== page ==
They asked about my brothers’ whereabouts, how they are, how we are. They also asked about my cousins. With every question, there was a slight thought of how-the-fuck-did-you-know-about-that moment that made me realize —
I was never the friendly neighborhood kid. I kept a small circle of kids my age to play with. No more. No less.
I tried to engage in the conversation by asking about the two Beth’s who lived nearby. But I do not recall getting any clear response, ir maybe, I was too busy glancing at the street where I used to play as a kid.
Allan called on a rather chubby woman walking a few meters from where we were. He called her “Day-Day” and I instantly knew who she was. She was that girl my age who belonged to the tres marias and frequented my mom’s salon back in the days. She waved at us and went on her way.
I zoned in and out of the conversation as I noticed:
- the medical clinic near our house is still there, but I didn’t know if it’s the same doctor.
- the bake shop 20 meters from our house is no longer there.
- the basketball court where my two older brothers played basketball is not there, and shockingly, the street looked too small to fit a basketball court. Or then again maybe I was too small then that everything else was big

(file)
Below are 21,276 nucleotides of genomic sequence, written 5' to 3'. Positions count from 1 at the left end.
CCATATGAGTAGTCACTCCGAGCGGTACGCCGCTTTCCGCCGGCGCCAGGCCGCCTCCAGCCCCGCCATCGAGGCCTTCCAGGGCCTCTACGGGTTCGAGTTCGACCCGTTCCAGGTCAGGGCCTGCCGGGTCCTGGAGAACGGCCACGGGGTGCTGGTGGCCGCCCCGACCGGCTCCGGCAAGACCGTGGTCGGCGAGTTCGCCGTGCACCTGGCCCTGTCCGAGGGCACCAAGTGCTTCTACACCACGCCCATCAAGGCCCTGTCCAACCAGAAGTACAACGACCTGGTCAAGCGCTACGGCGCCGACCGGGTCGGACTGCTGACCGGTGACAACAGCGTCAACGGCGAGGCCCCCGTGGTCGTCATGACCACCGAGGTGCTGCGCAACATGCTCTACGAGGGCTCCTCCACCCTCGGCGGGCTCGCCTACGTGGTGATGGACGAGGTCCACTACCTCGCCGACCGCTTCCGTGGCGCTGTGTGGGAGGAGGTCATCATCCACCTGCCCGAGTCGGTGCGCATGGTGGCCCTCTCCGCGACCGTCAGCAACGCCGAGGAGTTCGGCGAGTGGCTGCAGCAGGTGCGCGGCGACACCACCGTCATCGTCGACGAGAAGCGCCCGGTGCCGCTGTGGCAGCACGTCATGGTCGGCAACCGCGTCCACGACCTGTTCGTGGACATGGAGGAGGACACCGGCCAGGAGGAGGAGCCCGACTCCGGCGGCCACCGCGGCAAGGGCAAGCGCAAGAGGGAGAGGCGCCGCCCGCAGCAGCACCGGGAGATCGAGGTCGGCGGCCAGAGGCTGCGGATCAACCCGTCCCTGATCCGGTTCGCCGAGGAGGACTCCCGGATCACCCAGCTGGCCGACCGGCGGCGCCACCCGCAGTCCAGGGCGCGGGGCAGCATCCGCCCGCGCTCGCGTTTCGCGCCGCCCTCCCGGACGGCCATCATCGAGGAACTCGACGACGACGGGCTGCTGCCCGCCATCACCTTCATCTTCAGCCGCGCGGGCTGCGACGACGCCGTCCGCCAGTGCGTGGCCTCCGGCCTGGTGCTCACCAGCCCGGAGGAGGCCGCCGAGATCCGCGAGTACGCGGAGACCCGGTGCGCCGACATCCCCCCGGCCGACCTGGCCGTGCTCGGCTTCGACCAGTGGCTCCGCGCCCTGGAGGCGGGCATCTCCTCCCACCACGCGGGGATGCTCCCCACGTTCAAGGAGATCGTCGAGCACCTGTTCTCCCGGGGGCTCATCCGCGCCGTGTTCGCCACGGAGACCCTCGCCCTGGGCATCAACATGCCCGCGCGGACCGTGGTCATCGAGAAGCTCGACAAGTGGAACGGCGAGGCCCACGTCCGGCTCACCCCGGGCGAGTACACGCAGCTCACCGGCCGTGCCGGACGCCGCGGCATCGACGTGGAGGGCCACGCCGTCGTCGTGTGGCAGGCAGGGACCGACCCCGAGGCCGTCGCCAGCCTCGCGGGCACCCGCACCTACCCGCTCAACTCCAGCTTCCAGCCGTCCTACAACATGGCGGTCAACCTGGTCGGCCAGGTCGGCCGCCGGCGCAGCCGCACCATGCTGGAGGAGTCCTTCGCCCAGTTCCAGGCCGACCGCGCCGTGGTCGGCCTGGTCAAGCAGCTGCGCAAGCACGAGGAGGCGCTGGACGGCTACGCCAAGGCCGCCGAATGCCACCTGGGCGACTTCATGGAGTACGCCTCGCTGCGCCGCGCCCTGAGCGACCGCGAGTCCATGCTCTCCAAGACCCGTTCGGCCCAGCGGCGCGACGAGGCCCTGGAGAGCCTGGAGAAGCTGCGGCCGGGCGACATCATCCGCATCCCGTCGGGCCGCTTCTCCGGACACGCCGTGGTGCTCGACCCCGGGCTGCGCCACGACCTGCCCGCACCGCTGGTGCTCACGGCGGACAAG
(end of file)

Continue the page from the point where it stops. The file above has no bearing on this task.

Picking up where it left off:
- the pine tree where I used to hide when playing hide and seek is not there. Now I’m left thinking, was that a pine tree? Do pine trees grow in Manila?
They kept referring to my mom as Mrs. Ching. I suddenly realized that despite my mom’s congeniality to the neighborhood, she was still addressed with respect. Or maybe it goes with the Chinese surname?
I excused myself as I noticed Day-day standing at the back of my car. I went over and as I approached, she shouted my name. It made me smile, genuinely. We exchanged a few hi’s as she told me she was still single and laughingly called herself a spinster. She asked about the same questions Allan asked earlier. Then she suddenly asked if I lived alone. I said,
No, I live with my jowa.
She laughed so hard. Well, it felt like a nervous laughter. She had to excuse herself since she had to go to church “as usual since I’m an old maid.” I shook her hand and we said our goodbyes.